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Sjögren's Syndrome

Topic Overview

What is Sjögren's syndrome?

Sjögren's syndrome (say "SHOH-grins") is a disease in which the immune system attacks the glands that make moisture for the body, such as tears and saliva. The damage keeps the glands from working the way they should and makes your eyes and mouth dry.

The disease may also cause other problems, such as fatigue and pain in the joints. In rare cases, it can damage the lungs, kidneys, and nerves.

Anyone can get Sjögren's, but it's most common in white women who are in their 40s and 50s.

What causes Sjögren's syndrome?

Doctors don't know what causes Sjögren's syndrome, but it tends to run in families. It may also occur along with other health problems, such as rheumatoid arthritis, lupus, or scleroderma.

What are the symptoms?

The most common symptoms of Sjögren's syndrome are very dry eyes and mouth that last for at least 3 months and are not caused by medicines. You may have itching and burning in your eyes. Your mouth may feel very dry, as though it is full of cotton. It can also cause dryness in your skin, lungs, and vagina and lower your energy level.

How is Sjögren's syndrome diagnosed?

Your doctor will do a physical exam and ask questions about your symptoms and past health. He or she will also ask about any medicines you're taking that could cause dry eyes and mouth. If needed, you may also have tests to:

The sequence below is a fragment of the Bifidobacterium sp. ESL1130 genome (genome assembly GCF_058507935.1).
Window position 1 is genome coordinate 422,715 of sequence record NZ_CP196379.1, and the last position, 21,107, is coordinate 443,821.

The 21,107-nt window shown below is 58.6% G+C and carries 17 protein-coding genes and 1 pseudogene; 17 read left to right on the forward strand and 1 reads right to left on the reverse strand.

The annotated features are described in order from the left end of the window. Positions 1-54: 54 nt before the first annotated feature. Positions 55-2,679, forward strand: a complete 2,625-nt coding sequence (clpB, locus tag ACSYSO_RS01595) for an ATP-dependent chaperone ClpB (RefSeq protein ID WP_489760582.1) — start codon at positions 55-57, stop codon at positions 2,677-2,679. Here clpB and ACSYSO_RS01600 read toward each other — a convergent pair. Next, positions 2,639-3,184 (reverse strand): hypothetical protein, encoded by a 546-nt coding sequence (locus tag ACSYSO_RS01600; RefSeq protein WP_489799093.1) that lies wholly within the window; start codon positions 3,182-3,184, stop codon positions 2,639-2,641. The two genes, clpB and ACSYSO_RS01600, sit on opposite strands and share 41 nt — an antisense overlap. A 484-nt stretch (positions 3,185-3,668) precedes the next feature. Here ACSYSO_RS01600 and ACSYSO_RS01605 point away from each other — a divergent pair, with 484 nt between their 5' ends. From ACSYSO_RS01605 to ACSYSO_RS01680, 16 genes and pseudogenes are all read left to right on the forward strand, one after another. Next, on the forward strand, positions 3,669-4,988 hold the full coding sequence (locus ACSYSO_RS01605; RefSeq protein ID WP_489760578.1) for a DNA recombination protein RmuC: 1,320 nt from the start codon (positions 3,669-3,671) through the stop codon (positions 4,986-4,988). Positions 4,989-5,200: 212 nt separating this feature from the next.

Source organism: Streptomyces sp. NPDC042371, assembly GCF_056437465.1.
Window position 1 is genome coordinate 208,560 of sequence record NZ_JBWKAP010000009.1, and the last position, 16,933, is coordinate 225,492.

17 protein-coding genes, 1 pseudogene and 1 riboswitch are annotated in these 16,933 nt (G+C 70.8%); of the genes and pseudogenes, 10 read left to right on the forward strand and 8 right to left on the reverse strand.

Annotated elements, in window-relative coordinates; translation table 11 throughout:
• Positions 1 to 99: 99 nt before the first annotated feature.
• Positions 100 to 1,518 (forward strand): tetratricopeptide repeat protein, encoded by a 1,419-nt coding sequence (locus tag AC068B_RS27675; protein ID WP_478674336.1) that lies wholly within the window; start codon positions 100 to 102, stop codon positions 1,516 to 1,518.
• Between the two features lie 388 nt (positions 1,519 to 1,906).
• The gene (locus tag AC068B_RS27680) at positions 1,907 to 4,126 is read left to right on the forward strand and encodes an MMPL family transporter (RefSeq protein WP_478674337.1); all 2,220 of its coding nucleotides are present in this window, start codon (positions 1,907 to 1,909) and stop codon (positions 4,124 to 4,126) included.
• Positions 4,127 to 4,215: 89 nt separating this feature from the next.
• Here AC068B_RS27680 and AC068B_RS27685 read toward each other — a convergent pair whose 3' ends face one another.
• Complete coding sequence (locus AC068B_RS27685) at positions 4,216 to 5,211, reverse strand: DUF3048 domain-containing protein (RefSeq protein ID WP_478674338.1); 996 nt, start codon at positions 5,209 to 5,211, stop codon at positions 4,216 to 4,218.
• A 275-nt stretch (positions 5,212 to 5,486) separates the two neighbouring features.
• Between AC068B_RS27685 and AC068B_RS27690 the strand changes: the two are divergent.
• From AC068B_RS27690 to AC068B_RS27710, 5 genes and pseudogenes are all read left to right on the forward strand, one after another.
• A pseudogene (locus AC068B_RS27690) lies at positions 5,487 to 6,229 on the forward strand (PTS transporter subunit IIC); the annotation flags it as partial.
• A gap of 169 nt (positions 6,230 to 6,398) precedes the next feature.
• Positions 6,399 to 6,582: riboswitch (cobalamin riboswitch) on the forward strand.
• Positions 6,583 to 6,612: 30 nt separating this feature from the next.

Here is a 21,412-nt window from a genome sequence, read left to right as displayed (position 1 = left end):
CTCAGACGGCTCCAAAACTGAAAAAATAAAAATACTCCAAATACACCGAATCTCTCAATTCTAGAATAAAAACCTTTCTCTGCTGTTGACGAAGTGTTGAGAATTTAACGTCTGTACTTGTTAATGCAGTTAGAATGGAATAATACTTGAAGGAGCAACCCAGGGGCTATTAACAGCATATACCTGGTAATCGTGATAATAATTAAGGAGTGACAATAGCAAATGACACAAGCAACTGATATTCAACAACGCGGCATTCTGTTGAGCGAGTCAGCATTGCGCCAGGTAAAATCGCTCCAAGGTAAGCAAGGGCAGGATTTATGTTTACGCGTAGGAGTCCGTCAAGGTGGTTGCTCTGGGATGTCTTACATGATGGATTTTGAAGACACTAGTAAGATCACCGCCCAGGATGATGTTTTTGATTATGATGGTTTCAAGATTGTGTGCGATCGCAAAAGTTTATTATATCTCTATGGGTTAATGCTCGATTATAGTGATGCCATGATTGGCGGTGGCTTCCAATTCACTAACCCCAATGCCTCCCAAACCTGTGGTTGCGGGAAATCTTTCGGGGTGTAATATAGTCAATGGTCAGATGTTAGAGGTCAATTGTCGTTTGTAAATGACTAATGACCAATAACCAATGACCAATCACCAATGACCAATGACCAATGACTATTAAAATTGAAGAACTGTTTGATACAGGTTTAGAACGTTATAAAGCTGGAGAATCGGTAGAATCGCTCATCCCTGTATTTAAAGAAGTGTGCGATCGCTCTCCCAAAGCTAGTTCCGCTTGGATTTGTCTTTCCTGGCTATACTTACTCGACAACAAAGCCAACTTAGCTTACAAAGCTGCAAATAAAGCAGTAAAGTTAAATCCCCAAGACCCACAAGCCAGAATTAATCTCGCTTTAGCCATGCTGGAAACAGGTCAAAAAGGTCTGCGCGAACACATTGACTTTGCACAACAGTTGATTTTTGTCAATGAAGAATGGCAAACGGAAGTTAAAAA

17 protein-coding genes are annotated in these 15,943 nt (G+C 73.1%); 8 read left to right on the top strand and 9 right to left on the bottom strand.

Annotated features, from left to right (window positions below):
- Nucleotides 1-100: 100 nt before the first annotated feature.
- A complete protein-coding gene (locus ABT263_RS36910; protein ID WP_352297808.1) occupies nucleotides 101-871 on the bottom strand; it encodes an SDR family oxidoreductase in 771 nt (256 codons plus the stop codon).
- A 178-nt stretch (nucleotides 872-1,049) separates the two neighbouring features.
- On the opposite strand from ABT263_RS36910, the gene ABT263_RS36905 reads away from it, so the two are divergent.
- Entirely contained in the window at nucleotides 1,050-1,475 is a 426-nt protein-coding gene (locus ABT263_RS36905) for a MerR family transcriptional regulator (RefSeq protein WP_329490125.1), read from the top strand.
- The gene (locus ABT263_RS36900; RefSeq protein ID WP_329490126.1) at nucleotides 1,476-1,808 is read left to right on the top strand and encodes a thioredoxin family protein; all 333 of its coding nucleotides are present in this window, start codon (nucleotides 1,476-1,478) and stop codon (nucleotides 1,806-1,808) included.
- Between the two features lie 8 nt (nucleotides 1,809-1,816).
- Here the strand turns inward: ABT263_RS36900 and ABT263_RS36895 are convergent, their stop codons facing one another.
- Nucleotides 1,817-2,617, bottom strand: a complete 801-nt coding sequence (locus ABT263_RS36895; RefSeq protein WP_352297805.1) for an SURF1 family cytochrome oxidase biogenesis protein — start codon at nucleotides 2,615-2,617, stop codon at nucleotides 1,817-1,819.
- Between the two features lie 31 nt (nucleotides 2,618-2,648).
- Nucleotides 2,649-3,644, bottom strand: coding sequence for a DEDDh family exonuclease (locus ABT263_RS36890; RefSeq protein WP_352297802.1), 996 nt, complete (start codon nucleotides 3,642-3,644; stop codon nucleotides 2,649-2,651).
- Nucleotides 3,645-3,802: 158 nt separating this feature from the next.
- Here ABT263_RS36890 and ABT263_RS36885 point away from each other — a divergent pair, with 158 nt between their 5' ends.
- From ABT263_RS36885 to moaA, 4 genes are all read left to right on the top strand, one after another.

• Measure tear flow.
  • Measure saliva.
  • Check for antibodies in your blood.

How is it treated?

Your treatment for Sjögren's syndrome will depend on how the disease affects you over time. In most cases, treatment will focus on helping you control your symptoms.

Your doctor may recommend or prescribe:

  • Artificial teardrops, mouth lubricants, and saliva substitutes to help moisten your eyes, mouth, and throat.
  • Estrogen creams, for vaginal dryness.
  • Acetaminophen, such as Tylenol, may be helpful for muscle and joint pain.

Stronger medicines may be recommended if these treatments do not control your symptoms.

Treatments such as those used for people with other autoimmune conditions, like rheumatoid arthritis, may help people with Sjögren's syndrome.

There are also many things you can do at home to manage symptoms.

References

Other Works Consulted

  • Mariette X (2016). Sjögren syndrome. In L Goldman, A Shafer, eds., Goldman-Cecil Medicine, 24th ed., vol. 2, pp. 1785–1789. Philadelphia: Saunders.
  • Ramos-Casals M, et al. (2010). Treatment of primary Sjogren's syndrome. JAMA, 304(4): 452–460.
  • St. Claire EW (2013). Sjögren's syndrome. In GS Firestein et al., eds., Kelley's Textbook of Rheumatology, 9th ed., vol. 2, pp. 1169–1191. Philadelphia: Saunders.

Credits

ByHealthwise Staff
Primary Medical ReviewerAdam Husney, MD - Family Medicine
Martin J. Gabica, MD - Family Medicine
E. Gregory Thompson, MD - Internal Medicine
Kathleen Romito, MD - Family Medicine

Current as ofJune 11, 2018


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